A few years ago, a major Chicago highway leading into downtown undertook a reconstruction. The public braced for the construction by planning alternative methods and routes to get to work. One of the alternative routes runs parallel to the highway. In preparation, the City of Chicago upgraded the traffic light orchestration system to dynamically control the traffic light system along this passage. The infrastructure improvement eased congestion along the alternative route. I don’t recall many if any people asking or debating on the orchestration system needed to improve traffic light efficiency. Everyone only cared about reducing traffic congestion.
My interface into the infrastructure the city built was the traffic lights. I received the benefit of reduced congestion in the form of faster travel times to get to work. Kubernetes is an enabling technology aimed at supporting faster application development. The only problem is Kubernetes isn’t an invisible orchestrator.
I’m uneasy about Kubernetes because it’s insanely popular at a point that we need to care too much about the orchestrator to receive the real benefits. Michael Dell shouldn’t be talking about Kubernetes doing X or Y. Michael Dell should be saying to other CEO’s, “Dell systems are optimized traffic control systems that will decrease the congestion needed to create applications.” (Not that one of the world’s wealthiest entrepreneurs needs my advice)
Name Spaces are the Jam (avoider)
So, if Kubernetes is the invisible stoplight orchestrator, how does a developer see the benefits? The benefits of Kubernetes is the ability to consume the infrastructure without knowing anything about Kubernetes. Kubernetes disappears when you embrace namespaces. Namespaces continue to be one of the greatest innovations of basic computer science. Look no further than Internet DNS as an example of its value.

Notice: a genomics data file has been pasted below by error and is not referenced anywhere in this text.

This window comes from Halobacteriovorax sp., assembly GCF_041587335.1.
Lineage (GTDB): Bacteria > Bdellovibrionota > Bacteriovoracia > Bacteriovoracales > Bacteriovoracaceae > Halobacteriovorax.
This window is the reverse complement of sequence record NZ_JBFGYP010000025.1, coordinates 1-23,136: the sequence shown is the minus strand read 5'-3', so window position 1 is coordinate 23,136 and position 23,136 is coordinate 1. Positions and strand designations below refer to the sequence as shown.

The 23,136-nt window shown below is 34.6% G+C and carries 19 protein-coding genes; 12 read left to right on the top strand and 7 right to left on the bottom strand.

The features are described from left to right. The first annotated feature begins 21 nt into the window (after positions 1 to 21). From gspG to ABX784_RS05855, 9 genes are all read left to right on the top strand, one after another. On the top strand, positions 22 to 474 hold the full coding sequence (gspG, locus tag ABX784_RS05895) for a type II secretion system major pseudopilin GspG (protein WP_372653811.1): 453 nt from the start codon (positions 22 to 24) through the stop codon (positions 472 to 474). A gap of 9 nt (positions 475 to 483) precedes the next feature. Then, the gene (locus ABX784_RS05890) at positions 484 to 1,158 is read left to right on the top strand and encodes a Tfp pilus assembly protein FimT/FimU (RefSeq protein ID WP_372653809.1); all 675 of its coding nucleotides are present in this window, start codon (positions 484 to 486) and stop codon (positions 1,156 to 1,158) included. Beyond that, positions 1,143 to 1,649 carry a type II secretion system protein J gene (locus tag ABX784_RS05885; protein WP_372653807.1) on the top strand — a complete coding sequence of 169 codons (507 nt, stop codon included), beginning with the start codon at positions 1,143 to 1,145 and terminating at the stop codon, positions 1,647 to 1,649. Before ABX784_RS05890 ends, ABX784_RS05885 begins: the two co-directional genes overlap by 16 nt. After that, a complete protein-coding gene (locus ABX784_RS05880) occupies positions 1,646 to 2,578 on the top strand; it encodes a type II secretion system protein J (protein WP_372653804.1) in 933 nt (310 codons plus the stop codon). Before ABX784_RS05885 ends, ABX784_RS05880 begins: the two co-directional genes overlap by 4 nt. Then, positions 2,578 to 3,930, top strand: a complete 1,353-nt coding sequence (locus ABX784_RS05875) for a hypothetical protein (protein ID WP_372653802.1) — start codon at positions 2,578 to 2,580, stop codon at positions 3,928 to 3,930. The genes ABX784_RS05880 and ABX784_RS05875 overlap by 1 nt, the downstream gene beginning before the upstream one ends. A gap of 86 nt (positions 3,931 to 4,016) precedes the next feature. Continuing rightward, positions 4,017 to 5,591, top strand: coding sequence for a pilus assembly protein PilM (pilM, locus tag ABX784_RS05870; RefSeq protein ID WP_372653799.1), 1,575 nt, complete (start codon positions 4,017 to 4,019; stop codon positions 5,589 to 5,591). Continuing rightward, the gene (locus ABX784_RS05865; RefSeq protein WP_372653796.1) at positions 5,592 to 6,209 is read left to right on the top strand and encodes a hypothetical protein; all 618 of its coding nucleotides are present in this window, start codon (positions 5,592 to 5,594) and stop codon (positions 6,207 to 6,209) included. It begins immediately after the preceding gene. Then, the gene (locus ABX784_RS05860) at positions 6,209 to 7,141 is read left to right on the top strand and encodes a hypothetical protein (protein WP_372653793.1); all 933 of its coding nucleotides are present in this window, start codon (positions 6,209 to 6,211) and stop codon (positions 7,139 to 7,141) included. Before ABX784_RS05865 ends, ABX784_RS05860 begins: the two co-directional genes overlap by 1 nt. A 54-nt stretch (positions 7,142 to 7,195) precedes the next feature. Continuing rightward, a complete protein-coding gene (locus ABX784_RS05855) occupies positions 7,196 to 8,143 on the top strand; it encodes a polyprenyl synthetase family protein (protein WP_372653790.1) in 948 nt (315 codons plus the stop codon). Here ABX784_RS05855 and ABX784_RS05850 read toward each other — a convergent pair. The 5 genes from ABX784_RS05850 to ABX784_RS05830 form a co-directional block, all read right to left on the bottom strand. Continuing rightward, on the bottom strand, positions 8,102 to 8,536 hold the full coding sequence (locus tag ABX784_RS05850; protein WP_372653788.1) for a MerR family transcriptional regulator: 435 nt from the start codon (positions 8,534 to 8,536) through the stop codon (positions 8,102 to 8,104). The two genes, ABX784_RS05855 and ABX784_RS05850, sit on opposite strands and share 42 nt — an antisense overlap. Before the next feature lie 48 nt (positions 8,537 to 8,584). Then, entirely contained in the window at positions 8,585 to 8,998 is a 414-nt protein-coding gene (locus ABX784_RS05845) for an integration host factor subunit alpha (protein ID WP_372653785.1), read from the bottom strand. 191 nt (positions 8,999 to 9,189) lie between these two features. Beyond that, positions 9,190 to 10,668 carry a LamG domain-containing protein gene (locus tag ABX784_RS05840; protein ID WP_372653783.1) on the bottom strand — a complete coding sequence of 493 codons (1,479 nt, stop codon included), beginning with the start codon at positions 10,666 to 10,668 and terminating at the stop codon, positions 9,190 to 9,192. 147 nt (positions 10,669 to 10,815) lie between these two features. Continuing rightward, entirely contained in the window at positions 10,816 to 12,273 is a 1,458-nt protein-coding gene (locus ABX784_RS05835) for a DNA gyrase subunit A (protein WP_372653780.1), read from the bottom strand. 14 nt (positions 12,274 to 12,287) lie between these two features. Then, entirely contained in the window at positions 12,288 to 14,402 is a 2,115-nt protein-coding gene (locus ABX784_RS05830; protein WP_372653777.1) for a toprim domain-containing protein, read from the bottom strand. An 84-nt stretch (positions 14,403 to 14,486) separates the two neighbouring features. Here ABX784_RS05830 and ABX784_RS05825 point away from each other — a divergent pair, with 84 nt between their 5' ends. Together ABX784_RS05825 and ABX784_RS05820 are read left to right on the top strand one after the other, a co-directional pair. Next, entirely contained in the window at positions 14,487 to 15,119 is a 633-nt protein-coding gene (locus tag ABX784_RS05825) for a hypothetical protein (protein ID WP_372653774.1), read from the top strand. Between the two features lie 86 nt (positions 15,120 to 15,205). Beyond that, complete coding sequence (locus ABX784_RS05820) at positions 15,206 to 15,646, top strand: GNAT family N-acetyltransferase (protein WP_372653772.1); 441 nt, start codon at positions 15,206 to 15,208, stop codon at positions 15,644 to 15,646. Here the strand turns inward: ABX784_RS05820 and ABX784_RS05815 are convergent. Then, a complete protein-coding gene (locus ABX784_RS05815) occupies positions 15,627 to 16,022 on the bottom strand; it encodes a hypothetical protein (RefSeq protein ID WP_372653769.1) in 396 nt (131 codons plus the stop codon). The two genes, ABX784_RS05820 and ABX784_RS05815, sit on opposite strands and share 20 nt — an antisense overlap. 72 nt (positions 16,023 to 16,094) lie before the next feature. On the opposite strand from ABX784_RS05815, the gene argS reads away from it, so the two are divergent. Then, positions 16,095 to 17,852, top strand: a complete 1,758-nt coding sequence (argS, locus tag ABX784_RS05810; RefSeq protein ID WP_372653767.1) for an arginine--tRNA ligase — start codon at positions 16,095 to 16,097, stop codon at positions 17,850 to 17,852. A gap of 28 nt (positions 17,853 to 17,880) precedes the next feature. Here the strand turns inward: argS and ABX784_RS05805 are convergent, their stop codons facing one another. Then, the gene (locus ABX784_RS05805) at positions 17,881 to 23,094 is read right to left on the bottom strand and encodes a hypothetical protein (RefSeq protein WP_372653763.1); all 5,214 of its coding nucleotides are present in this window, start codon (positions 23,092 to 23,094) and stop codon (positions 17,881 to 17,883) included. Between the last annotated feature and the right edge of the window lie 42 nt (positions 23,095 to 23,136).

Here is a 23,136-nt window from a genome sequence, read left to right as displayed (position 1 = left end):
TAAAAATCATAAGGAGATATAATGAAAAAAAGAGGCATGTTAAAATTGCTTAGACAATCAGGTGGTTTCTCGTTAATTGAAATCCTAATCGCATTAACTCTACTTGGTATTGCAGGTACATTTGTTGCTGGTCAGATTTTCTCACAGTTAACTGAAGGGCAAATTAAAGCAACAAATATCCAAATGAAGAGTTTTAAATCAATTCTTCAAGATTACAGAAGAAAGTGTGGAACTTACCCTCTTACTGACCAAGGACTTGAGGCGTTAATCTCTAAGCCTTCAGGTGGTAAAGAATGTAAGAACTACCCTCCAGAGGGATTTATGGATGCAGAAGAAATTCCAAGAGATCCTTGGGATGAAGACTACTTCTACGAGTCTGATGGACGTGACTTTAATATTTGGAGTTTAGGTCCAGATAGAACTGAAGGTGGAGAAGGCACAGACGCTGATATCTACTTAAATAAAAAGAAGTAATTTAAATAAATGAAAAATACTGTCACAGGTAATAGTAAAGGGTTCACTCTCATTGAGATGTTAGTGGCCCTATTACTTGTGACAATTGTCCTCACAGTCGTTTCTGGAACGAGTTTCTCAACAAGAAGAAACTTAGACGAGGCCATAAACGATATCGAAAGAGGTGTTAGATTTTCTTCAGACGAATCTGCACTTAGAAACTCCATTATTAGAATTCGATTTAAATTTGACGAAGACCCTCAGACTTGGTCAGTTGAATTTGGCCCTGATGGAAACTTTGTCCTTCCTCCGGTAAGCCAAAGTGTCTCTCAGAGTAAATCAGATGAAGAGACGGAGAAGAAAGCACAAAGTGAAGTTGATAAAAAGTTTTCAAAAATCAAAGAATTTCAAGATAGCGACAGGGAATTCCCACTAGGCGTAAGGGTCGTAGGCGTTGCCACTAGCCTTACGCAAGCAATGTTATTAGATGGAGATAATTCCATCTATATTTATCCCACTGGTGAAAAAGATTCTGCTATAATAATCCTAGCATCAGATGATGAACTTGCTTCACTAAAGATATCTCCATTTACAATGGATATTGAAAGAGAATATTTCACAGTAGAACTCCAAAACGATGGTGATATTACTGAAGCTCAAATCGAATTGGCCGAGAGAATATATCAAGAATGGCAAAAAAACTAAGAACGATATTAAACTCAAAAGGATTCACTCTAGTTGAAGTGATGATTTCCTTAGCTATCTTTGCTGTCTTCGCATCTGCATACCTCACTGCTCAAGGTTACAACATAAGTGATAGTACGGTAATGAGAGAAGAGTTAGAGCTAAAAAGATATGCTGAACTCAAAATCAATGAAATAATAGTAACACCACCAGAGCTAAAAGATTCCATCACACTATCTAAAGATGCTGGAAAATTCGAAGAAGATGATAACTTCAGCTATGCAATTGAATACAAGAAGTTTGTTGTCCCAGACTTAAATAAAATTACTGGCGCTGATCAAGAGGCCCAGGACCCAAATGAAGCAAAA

An example of a company that gets this is Solo.io, who presented at Cloud Field Day 6. What if you wanted to build a new micro-services application that uses blockchain to track produce from farm to table. From a workflow perspective, you need transaction information from your SAP system. What scares some IT executives is that integration point.
It’s not only the integration of two different technologies. The integration involves two different cultures of application development and management.
Wouldn’t it be nice if you could provide your developer with a namespace endpoint that queries SAP ECC for the information you need? There’s no need to teach the developer SAP APIs. Come to think of it; you could replace ECC with some other transactional DB and in-theory your farm to table application will continue to work.
That’s the promise of moving to micro-services. It doesn’t matter if the underlying infrastructure is a container, VM, or Cloud-based. Just as long as the namespace is consistent in asking and answering requests, your code needs no modification.
Solo.io’s SuperGloo is the glue to make this happen. It works with service meshes such as Hashicorp’s Consul, another Cloud Field Day presenter. Consul enables service discovery and communication (stoplight orchestration), while SuperGloo provides that front-facing interface (the stoplights).
The integration is written to and executed against the API Gateway (SuperGloo). The backend calls are controlled using the service mesh (Consul). The code running the services can run in containers + Kubernetes, VMs, SaaS, or Mainframe. The value is in making the orchestration invisible to the developer.
Before you rush off to start putting your VM’s into containers, think through what problem solve. What are the bottlenecks in your application development? Are these systems, skills, or process-based? My bet is like most business problems; it’s a combination of all three with the people and the process being the most important to identify.